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Preliminary findings that kerosene alters the distribution of topically applied benzo[a]pyrene in mice.
Schumann BL; LaDow K; Luse N; Warshawsky D; Pickens W; Talaska G; Pickens B; Hoath S
Polycycl Aromat Compd 2004 Aug-Dec; 24(4/5):597-605
The dermal route is important in occupational exposure to polycyclic aromatic compounds (PACs), but other organs may be affected. We reported that kerosene-cleaning following treatment with used engine oil increased DNA adducts in the lungs of mice viz. animals treated with used oil alone. To determine the mechanism we topically applied 3H-BAP(100 nmol in 25 microL acetone) and washed half the mice with 25 microL kerosene 1 h after carcinogen application. Groups of four mice were sacrificed from 1 to 72 h after treatment. Lung, liver, and skin were harvested. The fraction of the radiolabel remaining in the skin of animals treated with benzo[a]pyrene (BAP) and washed with kerosene was significantly less than those not washed, beginning at 24 h (p < .05). Fractional distribution to the lungs and livers of these animals became significantly elevated. Kerosene increased transdermal water loss. Kerosene treatment compromises dermal barrier function, enhances carcinogen absorption, and alters organ distribution.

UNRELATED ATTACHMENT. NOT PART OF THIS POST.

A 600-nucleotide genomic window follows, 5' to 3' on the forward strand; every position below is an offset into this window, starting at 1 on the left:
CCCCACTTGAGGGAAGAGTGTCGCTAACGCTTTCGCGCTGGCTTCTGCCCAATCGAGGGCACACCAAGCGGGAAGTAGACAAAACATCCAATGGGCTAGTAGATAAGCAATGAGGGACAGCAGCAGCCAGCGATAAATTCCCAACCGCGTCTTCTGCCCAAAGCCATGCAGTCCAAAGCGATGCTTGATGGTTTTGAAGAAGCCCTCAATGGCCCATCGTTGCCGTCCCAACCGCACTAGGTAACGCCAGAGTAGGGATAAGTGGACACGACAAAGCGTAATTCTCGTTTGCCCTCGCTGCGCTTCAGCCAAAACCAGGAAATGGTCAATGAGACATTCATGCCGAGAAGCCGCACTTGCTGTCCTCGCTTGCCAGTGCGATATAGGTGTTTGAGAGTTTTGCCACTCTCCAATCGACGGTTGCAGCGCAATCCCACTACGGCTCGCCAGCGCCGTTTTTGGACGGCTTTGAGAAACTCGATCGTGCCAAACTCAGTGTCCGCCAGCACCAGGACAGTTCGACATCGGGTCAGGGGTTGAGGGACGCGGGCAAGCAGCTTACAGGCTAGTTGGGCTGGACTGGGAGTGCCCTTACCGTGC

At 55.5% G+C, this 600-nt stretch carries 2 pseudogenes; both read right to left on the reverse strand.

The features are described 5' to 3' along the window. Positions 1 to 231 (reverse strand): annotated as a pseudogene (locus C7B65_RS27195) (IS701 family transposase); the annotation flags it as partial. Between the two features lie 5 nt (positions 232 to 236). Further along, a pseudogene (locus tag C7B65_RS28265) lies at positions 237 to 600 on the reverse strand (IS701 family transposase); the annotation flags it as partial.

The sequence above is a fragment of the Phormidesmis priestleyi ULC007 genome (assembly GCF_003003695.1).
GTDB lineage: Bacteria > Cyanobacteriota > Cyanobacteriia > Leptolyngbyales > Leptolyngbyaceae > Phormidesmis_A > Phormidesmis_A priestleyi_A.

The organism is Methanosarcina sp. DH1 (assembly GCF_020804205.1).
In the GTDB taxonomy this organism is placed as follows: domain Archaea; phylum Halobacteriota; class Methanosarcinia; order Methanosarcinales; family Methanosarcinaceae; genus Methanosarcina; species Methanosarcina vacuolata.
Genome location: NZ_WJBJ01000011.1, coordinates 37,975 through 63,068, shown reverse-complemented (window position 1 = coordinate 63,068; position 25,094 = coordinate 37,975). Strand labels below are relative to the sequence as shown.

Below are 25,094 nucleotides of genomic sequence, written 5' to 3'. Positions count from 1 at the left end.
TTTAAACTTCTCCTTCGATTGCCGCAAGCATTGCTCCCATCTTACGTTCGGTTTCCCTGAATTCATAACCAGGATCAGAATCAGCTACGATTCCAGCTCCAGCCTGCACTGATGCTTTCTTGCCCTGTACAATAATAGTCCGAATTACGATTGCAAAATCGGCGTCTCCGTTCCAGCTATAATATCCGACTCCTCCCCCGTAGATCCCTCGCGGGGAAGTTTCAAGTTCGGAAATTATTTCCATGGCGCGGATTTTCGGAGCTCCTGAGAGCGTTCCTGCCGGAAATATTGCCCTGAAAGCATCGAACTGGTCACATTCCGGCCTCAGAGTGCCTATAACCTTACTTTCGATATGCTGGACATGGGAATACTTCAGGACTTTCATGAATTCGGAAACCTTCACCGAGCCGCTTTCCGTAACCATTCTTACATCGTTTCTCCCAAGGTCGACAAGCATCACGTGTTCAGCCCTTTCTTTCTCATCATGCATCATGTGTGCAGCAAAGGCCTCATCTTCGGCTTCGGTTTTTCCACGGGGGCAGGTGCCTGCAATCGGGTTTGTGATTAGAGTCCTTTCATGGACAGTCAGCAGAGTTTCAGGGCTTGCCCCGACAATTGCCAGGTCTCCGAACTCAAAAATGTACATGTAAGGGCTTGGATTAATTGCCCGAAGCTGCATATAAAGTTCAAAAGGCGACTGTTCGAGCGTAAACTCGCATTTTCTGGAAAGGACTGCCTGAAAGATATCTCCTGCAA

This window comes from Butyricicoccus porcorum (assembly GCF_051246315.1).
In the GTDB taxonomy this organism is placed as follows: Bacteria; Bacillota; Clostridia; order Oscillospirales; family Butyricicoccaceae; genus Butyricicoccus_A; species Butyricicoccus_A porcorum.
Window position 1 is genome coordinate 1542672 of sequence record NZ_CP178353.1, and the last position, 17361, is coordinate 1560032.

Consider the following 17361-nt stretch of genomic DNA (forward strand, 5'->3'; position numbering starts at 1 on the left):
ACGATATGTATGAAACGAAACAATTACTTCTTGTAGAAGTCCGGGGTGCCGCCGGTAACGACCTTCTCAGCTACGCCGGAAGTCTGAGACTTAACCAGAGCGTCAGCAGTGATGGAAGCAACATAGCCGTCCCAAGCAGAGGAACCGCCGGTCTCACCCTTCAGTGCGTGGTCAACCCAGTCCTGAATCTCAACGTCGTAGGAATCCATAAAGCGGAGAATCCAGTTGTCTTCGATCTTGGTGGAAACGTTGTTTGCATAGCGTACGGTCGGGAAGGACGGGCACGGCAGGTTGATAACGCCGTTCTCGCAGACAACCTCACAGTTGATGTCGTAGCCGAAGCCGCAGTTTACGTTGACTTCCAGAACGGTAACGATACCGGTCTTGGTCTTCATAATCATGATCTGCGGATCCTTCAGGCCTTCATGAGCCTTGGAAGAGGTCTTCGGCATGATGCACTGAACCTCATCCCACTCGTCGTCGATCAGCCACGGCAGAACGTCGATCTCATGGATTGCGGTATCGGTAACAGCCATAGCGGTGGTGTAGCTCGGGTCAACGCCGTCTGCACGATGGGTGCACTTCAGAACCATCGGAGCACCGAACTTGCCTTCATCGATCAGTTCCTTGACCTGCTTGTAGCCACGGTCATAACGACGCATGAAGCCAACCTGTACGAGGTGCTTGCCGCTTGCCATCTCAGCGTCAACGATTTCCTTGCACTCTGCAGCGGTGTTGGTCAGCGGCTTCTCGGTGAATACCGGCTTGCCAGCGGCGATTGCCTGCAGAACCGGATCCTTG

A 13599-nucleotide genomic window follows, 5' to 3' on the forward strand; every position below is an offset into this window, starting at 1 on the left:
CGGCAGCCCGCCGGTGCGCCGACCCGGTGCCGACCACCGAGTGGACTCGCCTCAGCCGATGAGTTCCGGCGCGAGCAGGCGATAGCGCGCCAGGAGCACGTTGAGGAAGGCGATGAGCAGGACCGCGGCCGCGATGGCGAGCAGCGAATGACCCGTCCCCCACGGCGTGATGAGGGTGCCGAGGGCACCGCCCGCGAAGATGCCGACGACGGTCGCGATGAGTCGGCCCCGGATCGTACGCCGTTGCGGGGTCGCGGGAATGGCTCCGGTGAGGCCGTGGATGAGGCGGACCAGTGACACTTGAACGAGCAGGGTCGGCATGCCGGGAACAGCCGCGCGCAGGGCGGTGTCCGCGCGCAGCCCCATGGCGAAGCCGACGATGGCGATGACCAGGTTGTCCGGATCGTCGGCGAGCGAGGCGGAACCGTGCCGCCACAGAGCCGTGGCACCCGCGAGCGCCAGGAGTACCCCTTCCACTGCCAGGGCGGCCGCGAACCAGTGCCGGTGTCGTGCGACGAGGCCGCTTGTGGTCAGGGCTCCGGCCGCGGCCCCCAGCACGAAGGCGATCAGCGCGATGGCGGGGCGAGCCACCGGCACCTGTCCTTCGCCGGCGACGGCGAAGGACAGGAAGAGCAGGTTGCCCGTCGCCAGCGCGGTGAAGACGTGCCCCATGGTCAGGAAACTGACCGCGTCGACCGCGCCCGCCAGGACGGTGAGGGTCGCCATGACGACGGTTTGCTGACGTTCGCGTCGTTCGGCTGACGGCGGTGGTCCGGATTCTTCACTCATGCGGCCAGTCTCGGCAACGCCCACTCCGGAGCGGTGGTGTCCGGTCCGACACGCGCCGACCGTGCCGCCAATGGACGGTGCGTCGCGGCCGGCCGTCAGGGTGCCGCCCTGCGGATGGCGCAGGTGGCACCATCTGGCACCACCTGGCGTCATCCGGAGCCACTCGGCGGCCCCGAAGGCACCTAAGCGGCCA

Polycyclic-aromatic-hydrocarbons; Polycyclic-hydrocarbons; Skin-exposure; Petroleum-products; Animal-studies; Animals; Laboratory-animals; Metabolic-study; Author Keywords: benzo[a]pyrene; dermal route; mixtures; organotropism
Issue of Publication
Research Tools and Approaches: Risk Assessment Methods
Polycyclic Aromatic Compounds
University of Cincinnati, Cincinnati, Ohio
Page last reviewed: November 6, 2020
Content source: National Institute for Occupational Safety and Health Education and Information Division